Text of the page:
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Study Identifies Biggest Causes of Sewer Failure

Posted by Allison Symonds on Aug 31, 2020
Fractured sewer pipe

Wastewater operators have long been aware that environmental and structural factors impact a sewer pipe’s service life. But they often rely on gut and experience to guide their decisions regarding which lines are most at risk.

Experts from the Civil Environmental and Geodetic Engineering department at The Ohio State University have put a scientific spin on this process. In a recent study, researchers conducted statistical analyses to investigate the most common factors in concrete sewer line failure and collapse.

They know that the stakes for the nation’s utilities are high. “In 2017, the American Society of Civil Engineers gave the United States’ overall sewer system a D+ rating,” explained Soroush Zamanian, one of the report’s authors, to Ohio State News. “And that’s part of why we are looking at this question and seeing if we could help predict where lines might fail.”

Analyzing Causes of Pipe Failure

To run the study, the researchers gathered and analyzed data from underground concrete pipes in the United States. They investigated 16 common causes of sewer pipe failure, including the density and makeup of surrounding soil, the elasticity and strength of the concrete materials and the weight of ground-level vehicular traffic that passed over different lines. After running various statistical analyses, they determined that two of these factors were most likely to lead to pipe cracking and failure: weak concrete (either made of poor materials or poorly maintained) and the weight of trucks that drove over them on a regular basis.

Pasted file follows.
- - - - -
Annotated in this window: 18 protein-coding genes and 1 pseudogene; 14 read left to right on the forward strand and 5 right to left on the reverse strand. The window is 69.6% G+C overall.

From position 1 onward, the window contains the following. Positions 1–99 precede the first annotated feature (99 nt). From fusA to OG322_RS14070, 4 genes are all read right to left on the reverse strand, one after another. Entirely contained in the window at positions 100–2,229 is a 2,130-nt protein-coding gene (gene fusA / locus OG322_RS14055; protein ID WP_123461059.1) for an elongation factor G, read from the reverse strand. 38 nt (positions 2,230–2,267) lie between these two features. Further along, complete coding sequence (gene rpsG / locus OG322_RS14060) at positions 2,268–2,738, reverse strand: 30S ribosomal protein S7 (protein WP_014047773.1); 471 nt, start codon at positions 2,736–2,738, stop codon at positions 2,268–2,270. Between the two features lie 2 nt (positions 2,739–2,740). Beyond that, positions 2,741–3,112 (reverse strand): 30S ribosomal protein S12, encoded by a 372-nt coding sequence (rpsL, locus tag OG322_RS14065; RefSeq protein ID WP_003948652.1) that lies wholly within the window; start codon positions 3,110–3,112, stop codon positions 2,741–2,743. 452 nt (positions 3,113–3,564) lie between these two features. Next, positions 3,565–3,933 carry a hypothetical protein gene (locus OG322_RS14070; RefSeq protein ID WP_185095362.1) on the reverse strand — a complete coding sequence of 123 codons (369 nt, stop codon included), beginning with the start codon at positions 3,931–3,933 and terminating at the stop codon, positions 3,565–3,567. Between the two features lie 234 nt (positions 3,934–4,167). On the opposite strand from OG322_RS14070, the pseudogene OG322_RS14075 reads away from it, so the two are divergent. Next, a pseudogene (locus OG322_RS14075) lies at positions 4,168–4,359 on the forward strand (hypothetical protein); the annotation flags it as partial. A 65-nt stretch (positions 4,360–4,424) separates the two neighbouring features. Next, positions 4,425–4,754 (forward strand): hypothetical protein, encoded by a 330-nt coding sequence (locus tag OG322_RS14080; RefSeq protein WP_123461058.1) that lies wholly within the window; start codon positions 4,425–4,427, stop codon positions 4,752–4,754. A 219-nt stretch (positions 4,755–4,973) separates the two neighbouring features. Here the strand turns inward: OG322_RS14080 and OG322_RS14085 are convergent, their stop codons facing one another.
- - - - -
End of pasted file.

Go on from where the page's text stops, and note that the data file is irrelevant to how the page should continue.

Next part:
Applying the Findings

This study has provided clear, data-driven insight into the importance of varying factors in a sewer pipe’s service life. “The big picture is if we want to design sewer pipes for the future, or if we want to assess the current condition and predict future conditions of these pipes, one key element is to know the important factors contributing to their failures – and how do those factors play out in the real world,” Zamanian said. Many operators maintain hundreds or thousands of miles of pipe, and knowing which lines are likely to fail sooner can help them prioritize and schedule regular inspections to ensure structural integrity is maintained, and to catch existing problems before they become crises. In addition, these findings can help installers improve outcomes for future pipes by selecting stronger, longer-lasting materials or placing pipes in locations that don’t experience heavy truck traffic.

 

Every bit of information can help when it comes to maintaining a sewer system, whether it’s risk factors for pipe failure or additional inspection data. Envirosight’s Phased Assessment Strategy for Sewers (PASS) enables wastewater operators to work more efficiently by gaining a system-wide understanding of infrastructure condition and prioritizing resource allocation. Read our white paper on the topic and discover how your crew can work smarter, not harder.

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Topics: PASS Sewer Rehabilitation

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